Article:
A Houston Police Department official asked the authors of a study of red-light cameras installed in Houston to alter certain aspects of the study in order to affect its outcome, according to documents in an open records lawsuit. The controversial city-commissioned study showed traffic accidents doubled at the 50 intersections monitored by 70 cameras in the first year after they were put in.
According to an e-mail included in the lawsuit, an HPD official asked Bob Stein, a Rice University political science professor and one of the report’s authors, in April to rule out accidents if they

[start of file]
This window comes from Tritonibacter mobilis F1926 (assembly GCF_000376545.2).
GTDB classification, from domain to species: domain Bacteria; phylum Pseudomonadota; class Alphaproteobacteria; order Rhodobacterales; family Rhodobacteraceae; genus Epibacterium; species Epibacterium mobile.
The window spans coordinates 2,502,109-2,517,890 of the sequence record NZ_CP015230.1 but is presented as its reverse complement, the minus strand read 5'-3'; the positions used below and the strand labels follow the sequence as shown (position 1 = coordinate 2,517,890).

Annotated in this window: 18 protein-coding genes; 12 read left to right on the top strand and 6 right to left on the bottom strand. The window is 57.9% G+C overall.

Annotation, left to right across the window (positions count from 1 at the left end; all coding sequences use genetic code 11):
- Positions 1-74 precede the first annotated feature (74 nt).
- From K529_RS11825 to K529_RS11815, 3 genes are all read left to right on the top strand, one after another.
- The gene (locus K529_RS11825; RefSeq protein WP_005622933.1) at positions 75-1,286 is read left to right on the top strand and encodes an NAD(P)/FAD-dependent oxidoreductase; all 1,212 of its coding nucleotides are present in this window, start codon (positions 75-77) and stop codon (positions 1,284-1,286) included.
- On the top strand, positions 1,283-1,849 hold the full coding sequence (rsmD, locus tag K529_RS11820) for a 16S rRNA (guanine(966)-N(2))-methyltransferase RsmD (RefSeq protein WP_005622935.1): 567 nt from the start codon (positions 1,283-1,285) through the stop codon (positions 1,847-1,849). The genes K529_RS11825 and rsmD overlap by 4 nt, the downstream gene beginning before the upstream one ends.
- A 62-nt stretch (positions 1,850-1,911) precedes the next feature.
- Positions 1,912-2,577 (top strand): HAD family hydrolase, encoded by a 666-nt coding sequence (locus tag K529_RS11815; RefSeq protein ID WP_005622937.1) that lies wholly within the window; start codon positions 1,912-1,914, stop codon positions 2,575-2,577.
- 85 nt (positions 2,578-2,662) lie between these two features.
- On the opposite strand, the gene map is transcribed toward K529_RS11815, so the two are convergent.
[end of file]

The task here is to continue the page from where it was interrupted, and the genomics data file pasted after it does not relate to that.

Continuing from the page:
occurred more than 100 feet from the intersection. Randall Kallinen, a lawyer who represents ticketed drivers in court, also said that documents he obtained indicated the department attempted to rule out crashes that did not involve a red-light violation.
Either of those steps would be more likely to lead to results showing the cameras reduced crashes, Kallinen said. HPD’s request was refused by the study’s authors. Attorneys fighting to end Houston’s 2-year-old red-light camera program seized on the documents — released after an open records lawsuit they filed against the city — as evidence the study was tainted by a purposefully skewed methodology.